Both reflex blinking and eye closing reduce the corneal exposure to noxious stimuli. By monitoring changes in the width/length ratio of the palpebral fissure of the eye (Fig. 1d)16, we found no difference between WT and Trpm8−/− mice in their basal ratio at room temperature (Supplementary Fig. 4a). However, the average ratio of Trpm8−/− mice in response to cold is significantly higher than that of WT mice and is indistinguishable from their basal ratio (Fig. 1e, f; Supplementary Fig. 4), indicating that TRPM8-deficiency impairs cold nociception.
In addition to cold, cryosim-3 (1-diisopropylphosphorylnonane)17 was utilized to activate TRPM8. As a TRPM8 agonist, cryosim-3 is more potent and specific for TRPM8 than menthol (a classic TRPM8 agonist)17. Our previous study has shown that application of cryosim-3 to the eyelid skin induces tearing and alleviates dry eye symptoms in dry eye patients17. Although cryosim-3 did not evoke nociception when applied to the eyelid skin17, it induced reflex blinking and eye closing in a dose-dependent manner when applied onto the cornea (Supplementary Fig. 5), suggesting that activation of TRPM8 in the cornea generates ocular nociception. Notably, eye closing was evoked only by high doses of cryosim-3 (Supplementary Fig. 5b), indicating that eye closing is a nocifensive behavioral response to more intense chemical stimuli. Correlating well with this, eye closing was evoked by more intense cold stimuli (8 and 13 °C), but not by moderate cold (19 °C, Fig. 1c).
A high proportion of corneal TRPM8+ fibers express TRPV1
The indispensable role of TRPM8 in ocular cold nociception raises the question of why activation of TRPM8 by innocuous cold induces irritation/discomfort in the cornea, rather than a pleasant cooling sensation as in the skin or other parts of the body. Because ocular cold nociception is characterized by an irritative, burning component1, we hypothesize that the burning component of cold nociception is mediated by heat-sensitive channels such as TRPV1. To test this, we examined whether TRPV1 is co-expressed with TRPM8 in sensory neurons innervating the cornea. Retrogradely labeled corneal neurons were all located in a restricted area of the ophthalmic (V1) division of TG (Fig. 2a). Interestingly, ~47% of labeled TRPM8+ neurons displayed immunoreactivity for TRPV1 (Fig. 2a, b). By contrast, minimal co-expression of TRPM8 and TRPV1 was noted in sensory neurons that innervate the ear skin (Fig. 2a, b). This uniquely high overlap between TRPM8 and TRPV1 in cornea-projecting sensory neurons was further confirmed by calcium imaging. Utilizing PirtGCaMP3/+ mice in which a calcium indicator GCaMP3 was expressed in primary sensory neurons18, we conducted ex vivo whole-ganglion calcium imaging. Consistent with the immunostaining results, we found that approximately half of cold-sensing neurons responded to TRPV1 agonist capsaicin in the cornea-projecting area within the ophthalmic division of the TG explants (Fig. 2c, d).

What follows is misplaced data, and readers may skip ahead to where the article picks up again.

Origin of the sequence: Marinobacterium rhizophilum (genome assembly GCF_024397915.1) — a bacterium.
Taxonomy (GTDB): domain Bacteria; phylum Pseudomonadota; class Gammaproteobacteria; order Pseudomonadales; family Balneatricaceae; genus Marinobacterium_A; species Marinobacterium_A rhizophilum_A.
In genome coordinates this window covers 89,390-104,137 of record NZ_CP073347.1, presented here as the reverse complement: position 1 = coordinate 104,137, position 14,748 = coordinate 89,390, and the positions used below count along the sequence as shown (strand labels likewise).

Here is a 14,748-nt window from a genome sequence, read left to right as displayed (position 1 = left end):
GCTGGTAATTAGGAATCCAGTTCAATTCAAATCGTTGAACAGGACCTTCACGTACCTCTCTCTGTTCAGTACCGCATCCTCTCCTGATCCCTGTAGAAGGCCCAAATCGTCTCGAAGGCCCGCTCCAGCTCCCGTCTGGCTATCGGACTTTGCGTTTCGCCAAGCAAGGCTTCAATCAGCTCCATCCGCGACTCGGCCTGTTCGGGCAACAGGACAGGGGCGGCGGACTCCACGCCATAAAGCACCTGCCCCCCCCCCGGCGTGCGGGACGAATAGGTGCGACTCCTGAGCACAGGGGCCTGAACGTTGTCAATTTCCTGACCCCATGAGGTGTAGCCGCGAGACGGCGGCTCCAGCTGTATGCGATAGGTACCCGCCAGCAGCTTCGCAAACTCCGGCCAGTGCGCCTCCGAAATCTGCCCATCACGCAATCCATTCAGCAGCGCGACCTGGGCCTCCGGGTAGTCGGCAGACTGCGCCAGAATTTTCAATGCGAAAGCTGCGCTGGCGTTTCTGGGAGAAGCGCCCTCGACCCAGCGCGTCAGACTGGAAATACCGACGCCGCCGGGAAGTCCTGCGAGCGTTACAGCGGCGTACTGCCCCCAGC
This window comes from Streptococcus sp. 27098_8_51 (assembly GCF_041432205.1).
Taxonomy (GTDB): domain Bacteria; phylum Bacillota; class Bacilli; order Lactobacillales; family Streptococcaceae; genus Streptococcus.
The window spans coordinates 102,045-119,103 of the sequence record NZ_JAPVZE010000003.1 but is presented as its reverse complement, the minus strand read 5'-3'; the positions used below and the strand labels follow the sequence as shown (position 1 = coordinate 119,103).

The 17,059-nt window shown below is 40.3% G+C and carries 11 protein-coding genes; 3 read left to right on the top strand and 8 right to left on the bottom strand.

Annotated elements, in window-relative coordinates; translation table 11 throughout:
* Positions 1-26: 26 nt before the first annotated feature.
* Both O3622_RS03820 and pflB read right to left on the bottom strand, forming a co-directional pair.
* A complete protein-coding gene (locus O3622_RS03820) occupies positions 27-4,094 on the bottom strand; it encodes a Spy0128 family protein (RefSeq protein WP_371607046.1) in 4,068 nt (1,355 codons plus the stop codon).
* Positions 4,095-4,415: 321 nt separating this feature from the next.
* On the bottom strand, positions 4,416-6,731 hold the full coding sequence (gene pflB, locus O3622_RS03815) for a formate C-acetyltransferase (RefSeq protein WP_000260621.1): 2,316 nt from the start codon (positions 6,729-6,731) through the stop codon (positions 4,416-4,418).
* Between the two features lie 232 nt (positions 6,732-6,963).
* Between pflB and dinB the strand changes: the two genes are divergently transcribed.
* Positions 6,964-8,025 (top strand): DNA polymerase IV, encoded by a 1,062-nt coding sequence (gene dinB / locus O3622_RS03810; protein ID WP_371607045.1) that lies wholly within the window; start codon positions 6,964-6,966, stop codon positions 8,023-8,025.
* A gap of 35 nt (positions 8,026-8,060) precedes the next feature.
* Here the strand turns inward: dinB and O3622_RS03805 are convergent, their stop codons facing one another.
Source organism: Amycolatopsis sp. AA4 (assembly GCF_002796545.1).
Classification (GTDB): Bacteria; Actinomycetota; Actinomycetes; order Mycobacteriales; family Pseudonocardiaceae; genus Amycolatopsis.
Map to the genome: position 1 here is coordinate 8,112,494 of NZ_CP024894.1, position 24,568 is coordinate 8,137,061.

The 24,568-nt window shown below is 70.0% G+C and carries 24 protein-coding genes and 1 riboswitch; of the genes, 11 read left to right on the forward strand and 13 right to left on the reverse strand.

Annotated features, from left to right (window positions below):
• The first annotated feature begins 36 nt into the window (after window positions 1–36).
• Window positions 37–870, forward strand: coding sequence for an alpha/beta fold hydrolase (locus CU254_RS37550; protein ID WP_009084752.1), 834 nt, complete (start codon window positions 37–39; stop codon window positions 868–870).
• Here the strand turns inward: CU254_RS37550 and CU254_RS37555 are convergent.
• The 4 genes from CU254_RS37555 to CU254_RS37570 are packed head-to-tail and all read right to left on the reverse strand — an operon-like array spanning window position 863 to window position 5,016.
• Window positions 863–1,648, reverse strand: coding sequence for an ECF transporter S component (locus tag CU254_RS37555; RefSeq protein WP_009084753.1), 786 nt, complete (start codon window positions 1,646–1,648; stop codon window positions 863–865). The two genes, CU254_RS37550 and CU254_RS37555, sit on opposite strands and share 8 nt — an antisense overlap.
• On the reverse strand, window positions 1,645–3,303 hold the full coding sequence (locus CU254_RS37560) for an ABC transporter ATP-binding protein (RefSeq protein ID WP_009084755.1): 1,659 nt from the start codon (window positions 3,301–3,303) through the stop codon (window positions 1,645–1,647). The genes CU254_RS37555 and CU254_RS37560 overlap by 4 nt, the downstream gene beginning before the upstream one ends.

TRPV1 enhances the responsiveness of TRPM8+ neurons to cold
The finding of TRPV1 expression in a large proportion of corneal TRPM8+ neurons prompted us to examine whether TRPV1 regulates the response of TRPM8+ cells to cold. TRPM8 and TRPV1 were co-expressed in heterologous KNRK cells. Pharmacological blockade of TRPV1 using AMG9810 (a potent and selective TRPV1 antagonist19,20) significantly decreased the calcium responses of the transfected cells to cold (Fig. 3a, b; Supplementary Fig. 6), suggesting that the expression of TRPV1 enhances the responsiveness of TRPM8+ cells to cold. We further examined the modulatory role of TRPV1 in TG sensory neurons. AMG9810 effectively reduced the amplitude of calcium responses to cold in ~48% of cold-sensing neurons that project to the cornea (Fig. 3c, d), correlating well with the proportion of TRPV1-expression or capsaicin sensitivity in TRPM8+ neurons that innervate the cornea.
We next examined whether the expression of TRPV1 enhances membrane depolarization and promotes action potential firing. In Trpm8EGFPf/+ mice, all capsaicin-sensitive TRPM8+ TG neurons (identified by calcium imaging) displayed greater membrane depolarization and fired more action potentials upon cold treatments than those insensitive to capsaicin (Fig. 3e–g), suggesting that the expression of TRPV1 promotes neuronal excitability to cold. Indeed, AMG9810 treatment significantly reduced the membrane depolarization and hence action potential firing in capsaicin-sensitive TRPM8+ neurons (Fig. 3k–m). As a control, vehicle treatment did not alter the membrane depolarization or action potential firing (Fig. 3h–j). These studies support an indispensable role of TRPV1 in potentiating the response of TRPM8+ neurons to cold.
TRPV1 is required for TRPM8-mediated cornea cold nociception
The discovery that TRPV1 promotes excitability of TRPM8+ neurons raises the question of whether TRPV1 facilitates cold nociception of the cornea. Although TRPV1 is not activated by cold21, we found that Trpv1−/− mice completely lacked the eye closing response to cold. In contrast, their reflex blinking response was not significantly reduced (Fig. 4a-c), suggesting that TRPV1 is required to produce intense nocifensive behavioral response. Correlating well with this result, pharmacological blockade of TRPV1 in the cornea using AMG9810 abolished the eye closing response to cold (13 °C) and increased the width/length ratio to the extent similar to that of TRPV1-deficient mice (Fig. 4d). These studies demonstrate that TRPV1 facilitates TRPM8-mediated cold nociception in the cornea. Of note, the nociceptive deficit of Trpv1−/− mice to cold is not due to a poor survival of corneal TRPM8+ sensory neurons (Fig. 4e, f) or their defective projections to the cornea or brainstem (Fig. 4g, h).